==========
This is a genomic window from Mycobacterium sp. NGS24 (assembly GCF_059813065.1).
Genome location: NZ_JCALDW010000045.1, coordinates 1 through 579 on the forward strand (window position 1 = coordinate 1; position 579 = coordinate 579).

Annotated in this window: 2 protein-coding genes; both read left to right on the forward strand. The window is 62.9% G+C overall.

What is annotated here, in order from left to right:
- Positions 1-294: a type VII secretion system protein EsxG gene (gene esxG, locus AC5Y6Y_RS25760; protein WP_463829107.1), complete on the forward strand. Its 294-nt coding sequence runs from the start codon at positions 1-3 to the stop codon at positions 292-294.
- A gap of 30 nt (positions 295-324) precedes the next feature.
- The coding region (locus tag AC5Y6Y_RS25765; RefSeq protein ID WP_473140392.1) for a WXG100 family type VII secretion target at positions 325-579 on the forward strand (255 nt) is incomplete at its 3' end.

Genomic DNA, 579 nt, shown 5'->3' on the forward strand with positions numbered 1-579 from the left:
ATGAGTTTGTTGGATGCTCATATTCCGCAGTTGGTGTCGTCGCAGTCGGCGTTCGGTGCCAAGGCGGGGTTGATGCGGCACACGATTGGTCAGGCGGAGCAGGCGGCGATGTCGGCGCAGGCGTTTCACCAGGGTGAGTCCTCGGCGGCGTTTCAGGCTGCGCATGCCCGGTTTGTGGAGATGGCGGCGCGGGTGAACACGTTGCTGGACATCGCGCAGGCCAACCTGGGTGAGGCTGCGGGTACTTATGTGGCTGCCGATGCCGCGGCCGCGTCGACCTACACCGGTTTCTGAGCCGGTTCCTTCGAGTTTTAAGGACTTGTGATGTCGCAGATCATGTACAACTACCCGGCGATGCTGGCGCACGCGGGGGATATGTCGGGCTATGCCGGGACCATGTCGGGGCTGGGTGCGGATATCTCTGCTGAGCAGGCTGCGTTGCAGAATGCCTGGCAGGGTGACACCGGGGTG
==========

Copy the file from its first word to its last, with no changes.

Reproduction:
This is a genomic window from Mycobacterium sp. NGS24 (assembly GCF_059813065.1).
Genome location: NZ_JCALDW010000045.1, coordinates 1 through 579 on the forward strand (window position 1 = coordinate 1; position 579 = coordinate 579).

Annotated in this window: 2 protein-coding genes; both read left to right on the forward strand. The window is 62.9% G+C overall.

What is annotated here, in order from left to right:
- Positions 1-294: a type VII secretion system protein EsxG gene (gene esxG, locus AC5Y6Y_RS25760; protein WP_463829107.1), complete on the forward strand. Its 294-nt coding sequence runs from the start codon at positions 1-3 to the stop codon at positions 292-294.
- A gap of 30 nt (positions 295-324) precedes the next feature.
- The coding region (locus tag AC5Y6Y_RS25765; RefSeq protein ID WP_473140392.1) for a WXG100 family type VII secretion target at positions 325-579 on the forward strand (255 nt) is incomplete at its 3' end.

Genomic DNA, 579 nt, shown 5'->3' on the forward strand with positions numbered 1-579 from the left:
ATGAGTTTGTTGGATGCTCATATTCCGCAGTTGGTGTCGTCGCAGTCGGCGTTCGGTGCCAAGGCGGGGTTGATGCGGCACACGATTGGTCAGGCGGAGCAGGCGGCGATGTCGGCGCAGGCGTTTCACCAGGGTGAGTCCTCGGCGGCGTTTCAGGCTGCGCATGCCCGGTTTGTGGAGATGGCGGCGCGGGTGAACACGTTGCTGGACATCGCGCAGGCCAACCTGGGTGAGGCTGCGGGTACTTATGTGGCTGCCGATGCCGCGGCCGCGTCGACCTACACCGGTTTCTGAGCCGGTTCCTTCGAGTTTTAAGGACTTGTGATGTCGCAGATCATGTACAACTACCCGGCGATGCTGGCGCACGCGGGGGATATGTCGGGCTATGCCGGGACCATGTCGGGGCTGGGTGCGGATATCTCTGCTGAGCAGGCTGCGTTGCAGAATGCCTGGCAGGGTGACACCGGGGTG